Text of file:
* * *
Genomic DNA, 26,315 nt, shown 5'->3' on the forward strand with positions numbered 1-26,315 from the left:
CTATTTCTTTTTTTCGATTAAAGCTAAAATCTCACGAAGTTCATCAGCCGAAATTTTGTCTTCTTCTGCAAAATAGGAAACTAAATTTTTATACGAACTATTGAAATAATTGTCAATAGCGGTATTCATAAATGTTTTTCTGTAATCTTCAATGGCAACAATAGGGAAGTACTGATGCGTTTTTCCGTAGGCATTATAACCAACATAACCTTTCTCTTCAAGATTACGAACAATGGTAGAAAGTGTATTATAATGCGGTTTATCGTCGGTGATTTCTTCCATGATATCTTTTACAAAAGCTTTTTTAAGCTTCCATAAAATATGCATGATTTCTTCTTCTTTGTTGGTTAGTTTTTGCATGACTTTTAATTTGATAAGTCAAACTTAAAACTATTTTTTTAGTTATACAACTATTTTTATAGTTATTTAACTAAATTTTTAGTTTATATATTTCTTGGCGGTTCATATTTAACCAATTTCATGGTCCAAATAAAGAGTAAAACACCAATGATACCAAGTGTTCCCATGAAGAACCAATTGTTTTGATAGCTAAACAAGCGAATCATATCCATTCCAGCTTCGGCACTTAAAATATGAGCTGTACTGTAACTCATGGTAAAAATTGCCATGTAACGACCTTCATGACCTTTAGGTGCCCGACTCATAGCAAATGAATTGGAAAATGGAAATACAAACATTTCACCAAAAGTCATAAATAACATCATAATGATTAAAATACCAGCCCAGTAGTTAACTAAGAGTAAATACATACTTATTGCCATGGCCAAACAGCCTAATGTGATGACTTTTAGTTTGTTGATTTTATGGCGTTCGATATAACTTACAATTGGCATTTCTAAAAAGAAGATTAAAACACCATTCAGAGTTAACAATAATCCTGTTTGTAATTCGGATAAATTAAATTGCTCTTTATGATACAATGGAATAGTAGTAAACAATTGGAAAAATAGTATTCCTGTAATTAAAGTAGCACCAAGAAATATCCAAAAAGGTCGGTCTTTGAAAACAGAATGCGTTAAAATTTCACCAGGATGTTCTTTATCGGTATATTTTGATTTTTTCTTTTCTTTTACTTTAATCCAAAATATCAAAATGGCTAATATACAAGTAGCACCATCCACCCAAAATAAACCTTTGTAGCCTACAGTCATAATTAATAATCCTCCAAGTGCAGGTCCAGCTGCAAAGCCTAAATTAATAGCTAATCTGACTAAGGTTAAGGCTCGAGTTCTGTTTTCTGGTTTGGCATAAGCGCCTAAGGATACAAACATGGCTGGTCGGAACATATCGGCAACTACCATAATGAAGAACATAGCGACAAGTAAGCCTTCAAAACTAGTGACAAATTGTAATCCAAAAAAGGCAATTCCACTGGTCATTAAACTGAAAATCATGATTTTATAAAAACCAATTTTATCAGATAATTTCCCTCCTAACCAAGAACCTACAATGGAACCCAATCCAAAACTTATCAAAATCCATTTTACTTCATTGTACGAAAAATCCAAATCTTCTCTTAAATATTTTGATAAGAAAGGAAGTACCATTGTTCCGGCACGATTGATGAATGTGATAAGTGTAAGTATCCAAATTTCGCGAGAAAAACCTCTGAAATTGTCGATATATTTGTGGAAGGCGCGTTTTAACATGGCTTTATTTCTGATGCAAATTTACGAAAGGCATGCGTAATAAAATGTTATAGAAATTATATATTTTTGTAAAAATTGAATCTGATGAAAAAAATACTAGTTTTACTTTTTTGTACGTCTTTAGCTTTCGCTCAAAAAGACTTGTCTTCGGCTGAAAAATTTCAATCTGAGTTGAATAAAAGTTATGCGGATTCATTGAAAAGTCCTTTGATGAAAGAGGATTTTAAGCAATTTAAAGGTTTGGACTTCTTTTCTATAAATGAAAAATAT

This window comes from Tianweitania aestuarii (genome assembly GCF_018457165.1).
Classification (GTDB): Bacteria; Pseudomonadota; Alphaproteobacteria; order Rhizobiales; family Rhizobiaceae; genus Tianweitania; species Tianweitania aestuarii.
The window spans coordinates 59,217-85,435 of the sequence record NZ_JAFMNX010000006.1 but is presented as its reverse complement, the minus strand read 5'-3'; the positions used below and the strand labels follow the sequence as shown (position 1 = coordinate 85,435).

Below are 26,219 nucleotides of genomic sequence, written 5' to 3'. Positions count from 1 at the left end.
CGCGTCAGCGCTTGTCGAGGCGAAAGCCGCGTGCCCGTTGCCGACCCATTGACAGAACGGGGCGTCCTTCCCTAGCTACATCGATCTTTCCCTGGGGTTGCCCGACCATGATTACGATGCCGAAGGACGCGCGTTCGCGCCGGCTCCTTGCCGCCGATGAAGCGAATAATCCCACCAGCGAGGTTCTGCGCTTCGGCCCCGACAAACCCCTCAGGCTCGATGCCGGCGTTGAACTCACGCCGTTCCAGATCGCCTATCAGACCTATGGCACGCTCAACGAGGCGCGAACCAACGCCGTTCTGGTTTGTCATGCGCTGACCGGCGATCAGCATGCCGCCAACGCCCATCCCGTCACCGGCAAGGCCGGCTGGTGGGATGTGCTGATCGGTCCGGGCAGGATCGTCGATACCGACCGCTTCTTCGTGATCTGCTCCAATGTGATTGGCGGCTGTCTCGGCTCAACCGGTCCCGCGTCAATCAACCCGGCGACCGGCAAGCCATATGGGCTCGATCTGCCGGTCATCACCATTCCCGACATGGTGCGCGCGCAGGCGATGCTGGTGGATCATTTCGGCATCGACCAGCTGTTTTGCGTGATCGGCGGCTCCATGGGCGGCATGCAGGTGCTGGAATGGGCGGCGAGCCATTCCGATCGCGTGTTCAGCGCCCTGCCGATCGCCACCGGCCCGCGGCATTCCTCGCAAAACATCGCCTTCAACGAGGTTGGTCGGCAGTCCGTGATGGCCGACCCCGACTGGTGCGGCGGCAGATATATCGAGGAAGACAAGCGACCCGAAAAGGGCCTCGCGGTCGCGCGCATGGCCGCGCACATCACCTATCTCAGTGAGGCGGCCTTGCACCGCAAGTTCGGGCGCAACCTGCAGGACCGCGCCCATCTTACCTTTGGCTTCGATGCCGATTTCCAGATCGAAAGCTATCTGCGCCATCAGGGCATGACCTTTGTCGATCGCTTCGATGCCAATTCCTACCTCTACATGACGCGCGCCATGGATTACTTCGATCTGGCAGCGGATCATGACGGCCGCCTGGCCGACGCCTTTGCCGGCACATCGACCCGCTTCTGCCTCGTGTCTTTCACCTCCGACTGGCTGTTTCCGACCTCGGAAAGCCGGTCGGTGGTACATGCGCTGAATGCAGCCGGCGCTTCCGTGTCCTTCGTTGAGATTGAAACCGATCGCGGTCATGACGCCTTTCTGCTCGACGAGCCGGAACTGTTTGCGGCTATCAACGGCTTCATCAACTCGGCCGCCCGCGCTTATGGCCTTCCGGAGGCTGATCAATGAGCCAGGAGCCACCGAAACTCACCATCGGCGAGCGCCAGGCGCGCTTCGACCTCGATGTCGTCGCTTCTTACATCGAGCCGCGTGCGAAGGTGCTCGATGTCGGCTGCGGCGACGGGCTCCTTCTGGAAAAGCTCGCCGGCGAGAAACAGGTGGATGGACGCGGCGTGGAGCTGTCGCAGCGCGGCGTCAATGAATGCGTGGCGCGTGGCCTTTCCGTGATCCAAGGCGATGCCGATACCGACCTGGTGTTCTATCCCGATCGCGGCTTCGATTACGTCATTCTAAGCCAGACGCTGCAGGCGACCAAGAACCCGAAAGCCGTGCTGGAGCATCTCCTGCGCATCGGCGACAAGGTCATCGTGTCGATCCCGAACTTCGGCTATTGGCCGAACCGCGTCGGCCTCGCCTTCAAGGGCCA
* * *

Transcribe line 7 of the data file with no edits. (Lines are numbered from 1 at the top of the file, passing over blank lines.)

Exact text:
CGCGTCAGCGCTTGTCGAGGCGAAAGCCGCGTGCCCGTTGCCGACCCATTGACAGAACGGGGCGTCCTTCCCTAGCTACATCGATCTTTCCCTGGGGTTGCCCGACCATGATTACGATGCCGAAGGACGCGCGTTCGCGCCGGCTCCTTGCCGCCGATGAAGCGAATAATCCCACCAGCGAGGTTCTGCGCTTCGGCCCCGACAAACCCCTCAGGCTCGATGCCGGCGTTGAACTCACGCCGTTCCAGATCGCCTATCAGACCTATGGCACGCTCAACGAGGCGCGAACCAACGCCGTTCTGGTTTGTCATGCGCTGACCGGCGATCAGCATGCCGCCAACGCCCATCCCGTCACCGGCAAGGCCGGCTGGTGGGATGTGCTGATCGGTCCGGGCAGGATCGTCGATACCGACCGCTTCTTCGTGATCTGCTCCAATGTGATTGGCGGCTGTCTCGGCTCAACCGGTCCCGCGTCAATCAACCCGGCGACCGGCAAGCCATATGGGCTCGATCTGCCGGTCATCACCATTCCCGACATGGTGCGCGCGCAGGCGATGCTGGTGGATCATTTCGGCATCGACCAGCTGTTTTGCGTGATCGGCGGCTCCATGGGCGGCATGCAGGTGCTGGAATGGGCGGCGAGCCATTCCGATCGCGTGTTCAGCGCCCTGCCGATCGCCACCGGCCCGCGGCATTCCTCGCAAAACATCGCCTTCAACGAGGTTGGTCGGCAGTCCGTGATGGCCGACCCCGACTGGTGCGGCGGCAGATATATCGAGGAAGACAAGCGACCCGAAAAGGGCCTCGCGGTCGCGCGCATGGCCGCGCACATCACCTATCTCAGTGAGGCGGCCTTGCACCGCAAGTTCGGGCGCAACCTGCAGGACCGCGCCCATCTTACCTTTGGCTTCGATGCCGATTTCCAGATCGAAAGCTATCTGCGCCATCAGGGCATGACCTTTGTCGATCGCTTCGATGCCAATTCCTACCTCTACATGACGCGCGCCATGGATTACTTCGATCTGGCAGCGGATCATGACGGCCGCCTGGCCGACGCCTTTGCCGGCACATCGACCCGCTTCTGCCTCGTGTCTTTCACCTCCGACTGGCTGTTTCCGACCTCGGAAAGCCGGTCGGTGGTACATGCGCTGAATGCAGCCGGCGCTTCCGTGTCCTTCGTTGAGATTGAAACCGATCGCGGTCATGACGCCTTTCTGCTCGACGAGCCGGAACTGTTTGCGGCTATCAACGGCTTCATCAACTCGGCCGCCCGCGCTTATGGCCTTCCGGAGGCTGATCAATGAGCCAGGAGCCACCGAAACTCACCATCGGCGAGCGCCAGGCGCGCTTCGACCTCGATGTCGTCGCTTCTTACATCGAGCCGCGTGCGAAGGTGCTCGATGTCGGCTGCGGCGACGGGCTCCTTCTGGAAAAGCTCGCCGGCGAGAAACAGGTGGATGGACGCGGCGTGGAGCTGTCGCAGCGCGGCGTCAATGAATGCGTGGCGCGTGGCCTTTCCGTGATCCAAGGCGATGCCGATACCGACCTGGTGTTCTATCCCGATCGCGGCTTCGATTACGTCATTCTAAGCCAGACGCTGCAGGCGACCAAGAACCCGAAAGCCGTGCTGGAGCATCTCCTGCGCATCGGCGACAAGGTCATCGTGTCGATCCCGAACTTCGGCTATTGGCCGAACCGCGTCGGCCTCGCCTTCAAGGGCCA